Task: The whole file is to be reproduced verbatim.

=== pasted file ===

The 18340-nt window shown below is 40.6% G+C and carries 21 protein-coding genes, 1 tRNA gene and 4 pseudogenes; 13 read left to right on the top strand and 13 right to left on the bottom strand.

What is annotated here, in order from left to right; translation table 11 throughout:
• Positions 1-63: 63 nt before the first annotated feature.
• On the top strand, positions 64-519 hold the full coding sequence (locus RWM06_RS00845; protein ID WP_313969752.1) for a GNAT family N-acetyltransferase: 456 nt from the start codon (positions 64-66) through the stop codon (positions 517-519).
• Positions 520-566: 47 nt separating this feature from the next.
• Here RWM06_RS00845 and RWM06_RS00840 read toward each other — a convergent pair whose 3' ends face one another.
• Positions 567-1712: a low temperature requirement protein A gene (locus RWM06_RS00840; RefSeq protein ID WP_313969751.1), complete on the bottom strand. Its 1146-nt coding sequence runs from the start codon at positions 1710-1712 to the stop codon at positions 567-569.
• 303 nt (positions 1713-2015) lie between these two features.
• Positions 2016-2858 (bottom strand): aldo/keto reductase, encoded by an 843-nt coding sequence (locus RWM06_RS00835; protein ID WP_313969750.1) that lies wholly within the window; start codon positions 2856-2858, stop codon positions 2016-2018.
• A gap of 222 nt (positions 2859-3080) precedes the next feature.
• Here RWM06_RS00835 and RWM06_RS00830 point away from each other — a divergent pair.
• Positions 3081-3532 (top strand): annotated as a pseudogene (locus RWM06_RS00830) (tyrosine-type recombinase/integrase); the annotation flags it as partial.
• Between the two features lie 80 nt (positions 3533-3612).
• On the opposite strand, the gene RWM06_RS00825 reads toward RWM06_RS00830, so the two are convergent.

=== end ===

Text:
The 18340-nt window shown below is 40.6% G+C and carries 21 protein-coding genes, 1 tRNA gene and 4 pseudogenes; 13 read left to right on the top strand and 13 right to left on the bottom strand.

What is annotated here, in order from left to right; translation table 11 throughout:
• Positions 1-63: 63 nt before the first annotated feature.
• On the top strand, positions 64-519 hold the full coding sequence (locus RWM06_RS00845; protein ID WP_313969752.1) for a GNAT family N-acetyltransferase: 456 nt from the start codon (positions 64-66) through the stop codon (positions 517-519).
• Positions 520-566: 47 nt separating this feature from the next.
• Here RWM06_RS00845 and RWM06_RS00840 read toward each other — a convergent pair whose 3' ends face one another.
• Positions 567-1712: a low temperature requirement protein A gene (locus RWM06_RS00840; RefSeq protein ID WP_313969751.1), complete on the bottom strand. Its 1146-nt coding sequence runs from the start codon at positions 1710-1712 to the stop codon at positions 567-569.
• 303 nt (positions 1713-2015) lie between these two features.
• Positions 2016-2858 (bottom strand): aldo/keto reductase, encoded by an 843-nt coding sequence (locus RWM06_RS00835; protein ID WP_313969750.1) that lies wholly within the window; start codon positions 2856-2858, stop codon positions 2016-2018.
• A gap of 222 nt (positions 2859-3080) precedes the next feature.
• Here RWM06_RS00835 and RWM06_RS00830 point away from each other — a divergent pair.
• Positions 3081-3532 (top strand): annotated as a pseudogene (locus RWM06_RS00830) (tyrosine-type recombinase/integrase); the annotation flags it as partial.
• Between the two features lie 80 nt (positions 3533-3612).
• On the opposite strand, the gene RWM06_RS00825 reads toward RWM06_RS00830, so the two are convergent.